The Brooks Ghost is one of the most popular trainers of any running shoe out there. It’s been consistent for years and it fits various foot types for runners of all needs.
The Brooks Hyperion Tempo is the lightweight, but cushioned trainer partner to the Brooks Hyperion Elite (the carbon plated shoe). In my opinion, the Brooks Hyperion Tempo is a better shoe for a lower price. If you are familiar with the original Hyperion, it was a lightweight, responsive ride, racing shoe. It was designed as a true racing flat with a performance fit.
The new Brooks Hyperion Tempo is similar but has more cushion and is also more durable. It’s still light weight and responsive. Now, the Brooks Hyperion Tempo is more of a training shoe versus racing shoe.
Brooks Hyperion Elite Shoe Review:
I had high hopes for the Brooks Hyperion Elite. As you can tell by the first line, the hopes weren’t exactly met. Shocking, because Brooks rarely doesn’t bring their A-game. It isn’t that I think the Brooks Hyperion Elite is a bad shoe, but I don’t know if I believe it’s a $250 shoe. Especially when the most similar shoes to the Brooks Hyperion Elite are racing flats which generally cost around $100.
It’s funny, I don’t try the Brooks Launch every year, and typically I only try it for limited-edition versions. I always like the Fourth of July Color and this year is no different. The Brooks Launch 7 is available in several different colors but I am a creature of habit and purchased the Brooks Launch 7 in the Fourth of July color.
For the past few versions, the Brooks Glycerin has been one of my favorite shoes. It’s soft, neutral, and like a sponge underneath your feet. If you’re looking for daily training with a lot of cushion, then the Glyercin is a great choice.
When the Brooks Glycerin 16 came out, I knew I wanted to try it sooner rather than later. After going through a few pairs of running shoes, I decided it was time to replace mine. Keep in mind, I’m not associated with Brooks in any way. I work in a running specialty store and like shoes. Also what works for me, might not work for you so take every shoe review (including mine) with a grain of salt.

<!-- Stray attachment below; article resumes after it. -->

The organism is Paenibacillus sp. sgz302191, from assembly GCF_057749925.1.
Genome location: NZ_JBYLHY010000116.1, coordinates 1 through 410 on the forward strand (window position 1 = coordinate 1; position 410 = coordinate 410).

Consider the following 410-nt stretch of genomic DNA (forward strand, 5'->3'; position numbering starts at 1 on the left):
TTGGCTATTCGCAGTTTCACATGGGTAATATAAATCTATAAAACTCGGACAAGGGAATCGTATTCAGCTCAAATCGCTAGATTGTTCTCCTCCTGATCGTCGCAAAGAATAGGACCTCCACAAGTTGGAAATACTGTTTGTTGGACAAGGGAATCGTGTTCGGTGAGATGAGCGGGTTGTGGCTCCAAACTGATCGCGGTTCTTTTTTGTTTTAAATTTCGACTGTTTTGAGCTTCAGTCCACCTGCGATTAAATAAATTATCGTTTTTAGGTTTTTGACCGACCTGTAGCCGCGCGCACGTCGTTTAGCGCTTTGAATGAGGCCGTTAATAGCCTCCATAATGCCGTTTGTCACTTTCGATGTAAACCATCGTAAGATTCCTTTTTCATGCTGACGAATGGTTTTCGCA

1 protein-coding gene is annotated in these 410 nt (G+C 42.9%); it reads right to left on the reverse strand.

So What Updates are there?
As with most running shoes, especially Brooks, most of the upper is now seamless. It accommodates wider feet, bunions, and just more feet in general. Seamless toe boxes allow companies to fix as many feet as possible. I wear a 10-11, and the 10.5 regular widths have been excellent for me.
The upper is a double mesh that is both breathable and stretches to adapt to movement. Your feet don’t feel constricted (not that they ever should in a running shoe). If your feet tend to overheat quickly, this breathability will allow for more airflow.
Or as I say to customers that come into the running store, more cushion for the pushing. The biggest update for the new Glycerin is the addition of the DNA Loft Cushion. What does that mean? Why does it matter?
DNA Loft Cushion is a combination of the Brooks signature material. It’s a mix of their signature cushion: DNA foam, as well as air and rubber. This provides a soft feeling while still responsive and “poppy”. Slightly Different from the Hoka Clifton, that is just soft all the way around. The ride itself feels smoother. You won’t feel like you’re clunking around in a high cushioned shoe.
I liked the Brooks Glycerin 15, and I like the Brooks Glycerin 16 just as much. I don’t feel “too different” in the shoe, and for the past few years, it’s been a reliable shoe in my rotation. I typically wear it in daily runs and occasionally for warming up or cooling down at a race too.
Current Shoe Rotation:
Daily Runs: Brooks Glycerin 16, Diadora Fly, New Balance 1080, Hoka Clifton 5
Workouts: New Balance 1400, Nike LT Racer
Races: Nike LT Racer, Nike Fly
(as you can see, I have a few reviews to work on, but I always wait until I have at least 100 miles on shoes)
Questions for you:
What is your current favorite shoe?
What is a shoe you’ve had in your rotation?